The ability to plan for future, not currently experienced, mental or physiological states has been regarded as unique to humans. When humans plan for such states it has been hypothesized that they make use of what has been known as episodic foresight. Episodic foresight is a part of the episodic cognitive system, which also includes episodic memory. The defining feature of this system is so-called autonoetic consciousness, which enables a phenomenal, first-person view on events that have happened or might happen. Autonoetic consciousness is constituted by sensorial simulations detached from current sensorial inputs; therefore, the episodic system provides humans with an "inner" sense, making it possible to mentally re- or pre-experience events. Humans who lack this ability (e.g., due to specific brain traumas) cannot remember any personla events, and similarly cannot plan for any future events involving their own person. The episodic system develops late in humans, around the age of three to five years. It is a non-trivial task to detect episodic foresight in non-linguistic creatures. However there exist a few behavioural criteria on what a non-linguistic episodic planner should be able to perform. This thesis includes three empirical studies on foresight in chimpanzees and orangutans. The first is an experimental study performed on both species in a series of four experiments. Its basic aim was to test the subject's ability to exercise self-control in the face of future tool use, and to investigate whether chimpanzees and orangutans are able to select unfamiliar tools for a familiar future task. Self-control is essential for planning, and arguably its essential for episodic planning. The ability to integrate novel features into a foresight is a strong indicator of episodic abilities. The study results are positive in favour of episodic foresights in apes. The second is a pilot study on one orangutan's ability to plan for a future physiological state that currently is satisfied. Again the results are positive. The third is an observational study on one chimpanzee. The results suggest that chimpanzees are capable of calmly planning for an event in which they will become agitated; further that they are able to manufacture tools for use in that future event. The question of episodic foresight in comparative cognition is highly contested. Therefore the thesis also includes two papers that respond to some of the criticisms. The final paper in the thesis speculates how episodic foresight might have influenced the evolution of language in humans, based on archaeological and paleoanthropological findings as interpreted from a cognitive view point. Its conclusion is that symbolic communication might have evolved as early as 2.6 million years ago in the so-called Oldowan culture. (Less)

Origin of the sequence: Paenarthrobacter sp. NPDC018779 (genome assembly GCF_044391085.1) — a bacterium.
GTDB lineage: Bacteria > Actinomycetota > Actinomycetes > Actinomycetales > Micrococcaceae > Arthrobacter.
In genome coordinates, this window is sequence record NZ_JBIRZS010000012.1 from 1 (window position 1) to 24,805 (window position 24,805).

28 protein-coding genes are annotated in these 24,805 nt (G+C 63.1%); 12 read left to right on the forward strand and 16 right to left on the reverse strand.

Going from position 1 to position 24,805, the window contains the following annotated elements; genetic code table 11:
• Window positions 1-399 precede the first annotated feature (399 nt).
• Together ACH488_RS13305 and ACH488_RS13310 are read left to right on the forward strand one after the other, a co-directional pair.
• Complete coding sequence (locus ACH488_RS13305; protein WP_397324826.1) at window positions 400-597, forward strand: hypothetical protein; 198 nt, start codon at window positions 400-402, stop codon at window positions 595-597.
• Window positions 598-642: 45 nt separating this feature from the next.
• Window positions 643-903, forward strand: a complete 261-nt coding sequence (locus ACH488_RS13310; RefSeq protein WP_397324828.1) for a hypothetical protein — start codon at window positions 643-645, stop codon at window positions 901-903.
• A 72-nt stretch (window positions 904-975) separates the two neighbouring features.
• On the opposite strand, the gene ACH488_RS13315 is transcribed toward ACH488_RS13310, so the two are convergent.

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author
supervisor
opponent
  • Dr Bugnyar, Thomas, Universität Wien, Österrike
organization
publishing date
type
Thesis
publication status
published
subject
keywords
language evolution, planning, the Bischof-Köhler hypothesis, comparative episodic foresight, episodic system, autonoetic consciousness, orangutans, chimpanzees
in
Lund University Cognitive Studies
volume
148
pages
174 pages
defense location
Sal 104, Kungshuset, Lundagård, Lund
defense date
2010-05-05 10:00
ISSN
1101-8453
ISBN
978-91-977-380-8-8
language
English
LU publication?
yes
id
2bc64f07-e092-4823-8b78-930df136fbbf (old id 1581120)